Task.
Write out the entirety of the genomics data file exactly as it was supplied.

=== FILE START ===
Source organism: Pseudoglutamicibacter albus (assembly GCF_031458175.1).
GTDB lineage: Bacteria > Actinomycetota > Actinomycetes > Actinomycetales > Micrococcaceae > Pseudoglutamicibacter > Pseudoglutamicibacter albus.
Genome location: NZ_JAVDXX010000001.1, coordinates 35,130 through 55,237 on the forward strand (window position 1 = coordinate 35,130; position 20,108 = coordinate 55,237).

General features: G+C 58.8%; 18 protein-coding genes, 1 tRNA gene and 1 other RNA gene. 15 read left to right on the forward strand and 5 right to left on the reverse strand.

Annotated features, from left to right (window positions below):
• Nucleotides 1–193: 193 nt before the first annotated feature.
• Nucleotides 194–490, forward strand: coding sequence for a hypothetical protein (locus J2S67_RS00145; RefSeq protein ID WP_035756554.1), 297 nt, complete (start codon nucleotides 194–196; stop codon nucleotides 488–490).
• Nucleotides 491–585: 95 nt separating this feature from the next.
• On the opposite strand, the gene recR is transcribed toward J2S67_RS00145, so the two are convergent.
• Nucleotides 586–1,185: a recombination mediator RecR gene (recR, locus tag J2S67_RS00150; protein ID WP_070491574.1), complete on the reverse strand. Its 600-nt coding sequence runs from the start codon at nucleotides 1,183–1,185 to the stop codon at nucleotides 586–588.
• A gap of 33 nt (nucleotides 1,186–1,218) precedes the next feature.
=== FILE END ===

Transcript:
Source organism: Pseudoglutamicibacter albus (assembly GCF_031458175.1).
GTDB lineage: Bacteria > Actinomycetota > Actinomycetes > Actinomycetales > Micrococcaceae > Pseudoglutamicibacter > Pseudoglutamicibacter albus.
Genome location: NZ_JAVDXX010000001.1, coordinates 35,130 through 55,237 on the forward strand (window position 1 = coordinate 35,130; position 20,108 = coordinate 55,237).

General features: G+C 58.8%; 18 protein-coding genes, 1 tRNA gene and 1 other RNA gene. 15 read left to right on the forward strand and 5 right to left on the reverse strand.

Annotated features, from left to right (window positions below):
• Nucleotides 1–193: 193 nt before the first annotated feature.
• Nucleotides 194–490, forward strand: coding sequence for a hypothetical protein (locus J2S67_RS00145; RefSeq protein ID WP_035756554.1), 297 nt, complete (start codon nucleotides 194–196; stop codon nucleotides 488–490).
• Nucleotides 491–585: 95 nt separating this feature from the next.
• On the opposite strand, the gene recR is transcribed toward J2S67_RS00145, so the two are convergent.
• Nucleotides 586–1,185: a recombination mediator RecR gene (recR, locus tag J2S67_RS00150; protein ID WP_070491574.1), complete on the reverse strand. Its 600-nt coding sequence runs from the start codon at nucleotides 1,183–1,185 to the stop codon at nucleotides 586–588.
• A gap of 33 nt (nucleotides 1,186–1,218) precedes the next feature.